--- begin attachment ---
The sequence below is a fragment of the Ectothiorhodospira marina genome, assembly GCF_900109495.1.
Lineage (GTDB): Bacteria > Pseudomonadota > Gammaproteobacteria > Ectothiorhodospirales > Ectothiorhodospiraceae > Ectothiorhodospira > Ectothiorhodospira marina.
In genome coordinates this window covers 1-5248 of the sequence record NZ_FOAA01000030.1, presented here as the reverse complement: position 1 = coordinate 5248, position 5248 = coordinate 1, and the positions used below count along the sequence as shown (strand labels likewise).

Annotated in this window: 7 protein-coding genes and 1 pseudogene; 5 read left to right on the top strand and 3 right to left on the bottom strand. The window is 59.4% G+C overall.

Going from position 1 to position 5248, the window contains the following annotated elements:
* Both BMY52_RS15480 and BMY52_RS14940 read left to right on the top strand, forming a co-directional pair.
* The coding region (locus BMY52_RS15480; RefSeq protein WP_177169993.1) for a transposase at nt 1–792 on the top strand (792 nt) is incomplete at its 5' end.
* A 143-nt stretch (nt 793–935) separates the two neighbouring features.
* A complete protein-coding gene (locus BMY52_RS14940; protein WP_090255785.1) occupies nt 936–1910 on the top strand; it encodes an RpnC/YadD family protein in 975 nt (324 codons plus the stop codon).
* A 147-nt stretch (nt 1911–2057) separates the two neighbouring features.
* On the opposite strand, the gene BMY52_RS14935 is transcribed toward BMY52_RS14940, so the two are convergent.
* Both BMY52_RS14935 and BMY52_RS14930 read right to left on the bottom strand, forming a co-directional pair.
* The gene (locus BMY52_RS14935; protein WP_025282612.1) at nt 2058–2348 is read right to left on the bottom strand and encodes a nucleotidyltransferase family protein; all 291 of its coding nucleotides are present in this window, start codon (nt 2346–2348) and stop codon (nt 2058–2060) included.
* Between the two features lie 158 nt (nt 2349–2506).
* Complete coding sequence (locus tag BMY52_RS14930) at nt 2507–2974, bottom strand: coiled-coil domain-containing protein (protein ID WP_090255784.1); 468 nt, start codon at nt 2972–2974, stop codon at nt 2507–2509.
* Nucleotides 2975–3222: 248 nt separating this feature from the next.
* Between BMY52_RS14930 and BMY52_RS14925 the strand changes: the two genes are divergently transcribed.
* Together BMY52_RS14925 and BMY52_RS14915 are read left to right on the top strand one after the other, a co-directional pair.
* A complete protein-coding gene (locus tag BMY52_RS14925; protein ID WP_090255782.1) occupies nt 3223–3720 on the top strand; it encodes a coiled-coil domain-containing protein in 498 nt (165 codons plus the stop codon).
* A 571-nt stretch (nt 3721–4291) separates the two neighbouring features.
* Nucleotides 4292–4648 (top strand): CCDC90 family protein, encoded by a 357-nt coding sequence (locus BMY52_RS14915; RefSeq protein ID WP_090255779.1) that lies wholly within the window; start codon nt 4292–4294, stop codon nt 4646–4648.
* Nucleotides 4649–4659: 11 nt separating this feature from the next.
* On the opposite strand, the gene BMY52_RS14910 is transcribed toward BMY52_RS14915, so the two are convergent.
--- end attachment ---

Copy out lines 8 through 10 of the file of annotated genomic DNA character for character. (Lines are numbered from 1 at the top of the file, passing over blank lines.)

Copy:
* A 143-nt stretch (nt 793–935) separates the two neighbouring features.
* A complete protein-coding gene (locus BMY52_RS14940; protein WP_090255785.1) occupies nt 936–1910 on the top strand; it encodes an RpnC/YadD family protein in 975 nt (324 codons plus the stop codon).
* A 147-nt stretch (nt 1911–2057) separates the two neighbouring features.